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Having trouble installing a piece of hardware? Want to know if that peripheral is compatible with Linux?

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Old 07-24-2009, 01:39 PM   #1
bwilson1
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looking for motherboard suggestions


I am brand new to linux. I want to build a desktop that will act as a server and I want to run centos 5.3 enterprise. Does anyone know a motherboard that will support centos 5.3 enterprise. I dont care who manufactures it but I would prefer to run a amd cpu.

thanks

brad
 
Old 07-24-2009, 02:02 PM   #2
johnsfine
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Almost any current motherboard will run Centos 5.3

I've had better luck with Asus motherboards than other brands, but other people will probably give you opposite opinions.

Pay attention to how many memory slots it has and what kind and max memory supported.

For a server, you probably don't want gaming quality graphics and you don't want to pay extra, take up a backplane slot and draw extra currect for a graphics card, so you probably want a motherboard with built in graphics.

For comparison purposes, I did a quick check on Newegg for a moderately priced AMD CPU motherboard with better than average memory flexibility and built in graphics. That led to this one
http://www.newegg.com/Product/Produc...82E16813131382

Note I don't have that motherboard (my motherboards are slightly older designs) so I can't say for certain that it will work well, but most motherboards will work well.

Last edited by johnsfine; 07-24-2009 at 02:12 PM.
 
Old 07-24-2009, 02:13 PM   #3
bwilson1
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I just got off the phone support for asus and they told me they have no driver support for centos.

Quote:
Originally Posted by johnsfine View Post
Almost any current motherboard will run Centos 5.3

I've had better luck with Asus motherboards than other brands, but other people will probably give you opposite opinions.

Pay attention to how many memory slots it has and what kind and max memory supported.

For a server, you probably don't want gaming quality graphics and you don't want to pay extra, take up a backplane slot and draw extra currect for a graphics card, so you probably want a motherboard with built in graphics.

For comparison purposes, I did a quick check on Newegg for a moderately priced AMD CPU motherboard with better than average memory flexibility and built in graphics. That led to this one
http://www.newegg.com/Product/Produc...82E16813131382

Note I don't have that motherboard (my motherboards are slightly older designs) so I can't say for certain that it will work well, but most motherboards will work well.
 
Old 07-24-2009, 02:28 PM   #4
johnsfine
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Usually Linux does not need any motherboard specific drivers and the motherboard manufacturer doesn't need to do anything to provide Linux support.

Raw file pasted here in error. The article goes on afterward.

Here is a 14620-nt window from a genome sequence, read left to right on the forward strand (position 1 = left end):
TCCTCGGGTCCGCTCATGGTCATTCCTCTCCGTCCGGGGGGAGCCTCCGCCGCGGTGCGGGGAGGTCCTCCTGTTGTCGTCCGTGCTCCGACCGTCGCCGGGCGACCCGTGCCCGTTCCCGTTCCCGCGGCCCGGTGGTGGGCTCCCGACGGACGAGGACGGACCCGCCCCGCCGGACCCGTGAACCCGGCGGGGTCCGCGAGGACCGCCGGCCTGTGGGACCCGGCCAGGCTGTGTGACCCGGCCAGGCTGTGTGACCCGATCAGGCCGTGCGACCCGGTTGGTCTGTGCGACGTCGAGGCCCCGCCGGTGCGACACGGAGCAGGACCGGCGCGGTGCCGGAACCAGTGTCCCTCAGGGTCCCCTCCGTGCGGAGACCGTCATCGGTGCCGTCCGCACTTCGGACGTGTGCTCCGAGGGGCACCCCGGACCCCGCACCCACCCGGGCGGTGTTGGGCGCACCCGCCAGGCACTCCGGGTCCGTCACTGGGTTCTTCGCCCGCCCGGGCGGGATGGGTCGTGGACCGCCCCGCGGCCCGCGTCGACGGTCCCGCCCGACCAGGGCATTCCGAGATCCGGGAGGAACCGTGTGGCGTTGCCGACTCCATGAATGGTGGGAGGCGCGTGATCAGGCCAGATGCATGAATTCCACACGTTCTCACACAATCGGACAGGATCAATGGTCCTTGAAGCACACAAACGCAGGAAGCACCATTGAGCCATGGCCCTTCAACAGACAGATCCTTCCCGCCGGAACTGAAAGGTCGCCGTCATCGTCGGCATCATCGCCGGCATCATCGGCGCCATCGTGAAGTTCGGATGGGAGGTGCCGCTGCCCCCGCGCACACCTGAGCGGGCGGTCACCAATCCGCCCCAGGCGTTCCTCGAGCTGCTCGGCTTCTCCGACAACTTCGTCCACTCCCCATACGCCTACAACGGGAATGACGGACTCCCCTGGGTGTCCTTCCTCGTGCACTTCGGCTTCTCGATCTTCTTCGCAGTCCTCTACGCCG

Someone might have needed to do work to provide Linux support for the Northbridge (NVIDIA GeForce 8300) or the built in video (NVIDIA GeForce 8 series) or the audio (VIA VT1708S) or the network chip (which I don't see listed). But usually the same chips are used in many different motherboards and someone already did that work when those chips were new.

I don't know for those specific chips. That Newegg link was just a random suggestion, not carefully researched. But the lack of Linux support directly from the motherboard manufacturer is generally not a problem.
 
Old 07-25-2009, 03:56 PM   #5
onebuck
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Hi,

Look at the 'HCL';

Motherboards
 
Old 07-25-2009, 04:46 PM   #6
jay73
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Any board (Foxconn may be tricky though) that is not too new unless you will be compiling a recent kernel.

FWIW, I do not think that there is any motherboard manufacturer that explicitly lists support for linux.
 
Old 07-26-2009, 08:04 PM   #7
azc
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Intel and Supermicro are kind enough to offer some support.

Intel:
http://www.intel.com/support/motherb.../CS-028648.htm

Supermicro:
http://supermicro.com/support/resources/OS/C2.cfm

The only deal breaker for me is if the BIOS can only be updated with Windows.

(I've had my eye on the Intel DG41TY when I get the money.)
 
Old 07-26-2009, 08:50 PM   #8
r00tb33r
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Linux supports motherboards, not the other way around. With that said, look for a board that has devices that Linux supports.
I got lucky with my Gigabyte GA-K8NE rev.2 as every single device on it is supported.
Although *most* of current desktop boards are supported by Linux to an acceptable extent, with laptops it trickier cause you want stuff like ACPI working and that can be tricky.
 
  


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